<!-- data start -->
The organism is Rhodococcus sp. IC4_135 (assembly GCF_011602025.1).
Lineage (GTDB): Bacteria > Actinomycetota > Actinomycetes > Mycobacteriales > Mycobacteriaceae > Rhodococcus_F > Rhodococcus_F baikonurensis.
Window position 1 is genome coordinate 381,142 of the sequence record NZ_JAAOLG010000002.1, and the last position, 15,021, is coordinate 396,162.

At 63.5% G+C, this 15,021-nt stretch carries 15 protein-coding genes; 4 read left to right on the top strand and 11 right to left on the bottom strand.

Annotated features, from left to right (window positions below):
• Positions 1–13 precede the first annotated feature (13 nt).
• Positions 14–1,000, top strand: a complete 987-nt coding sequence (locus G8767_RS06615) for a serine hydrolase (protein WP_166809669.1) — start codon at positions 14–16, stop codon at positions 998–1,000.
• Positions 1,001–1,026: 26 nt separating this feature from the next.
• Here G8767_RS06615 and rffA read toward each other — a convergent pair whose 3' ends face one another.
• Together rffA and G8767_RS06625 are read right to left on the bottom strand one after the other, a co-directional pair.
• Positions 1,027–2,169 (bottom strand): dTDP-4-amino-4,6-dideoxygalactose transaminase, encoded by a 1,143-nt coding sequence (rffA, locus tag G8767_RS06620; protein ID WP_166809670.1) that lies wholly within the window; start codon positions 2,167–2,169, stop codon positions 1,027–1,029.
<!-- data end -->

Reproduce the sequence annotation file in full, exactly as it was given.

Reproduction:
The organism is Rhodococcus sp. IC4_135 (assembly GCF_011602025.1).
Lineage (GTDB): Bacteria > Actinomycetota > Actinomycetes > Mycobacteriales > Mycobacteriaceae > Rhodococcus_F > Rhodococcus_F baikonurensis.
Window position 1 is genome coordinate 381,142 of the sequence record NZ_JAAOLG010000002.1, and the last position, 15,021, is coordinate 396,162.

At 63.5% G+C, this 15,021-nt stretch carries 15 protein-coding genes; 4 read left to right on the top strand and 11 right to left on the bottom strand.

Annotated features, from left to right (window positions below):
• Positions 1–13 precede the first annotated feature (13 nt).
• Positions 14–1,000, top strand: a complete 987-nt coding sequence (locus G8767_RS06615) for a serine hydrolase (protein WP_166809669.1) — start codon at positions 14–16, stop codon at positions 998–1,000.
• Positions 1,001–1,026: 26 nt separating this feature from the next.
• Here G8767_RS06615 and rffA read toward each other — a convergent pair whose 3' ends face one another.
• Together rffA and G8767_RS06625 are read right to left on the bottom strand one after the other, a co-directional pair.
• Positions 1,027–2,169 (bottom strand): dTDP-4-amino-4,6-dideoxygalactose transaminase, encoded by a 1,143-nt coding sequence (rffA, locus tag G8767_RS06620; protein ID WP_166809670.1) that lies wholly within the window; start codon positions 2,167–2,169, stop codon positions 1,027–1,029.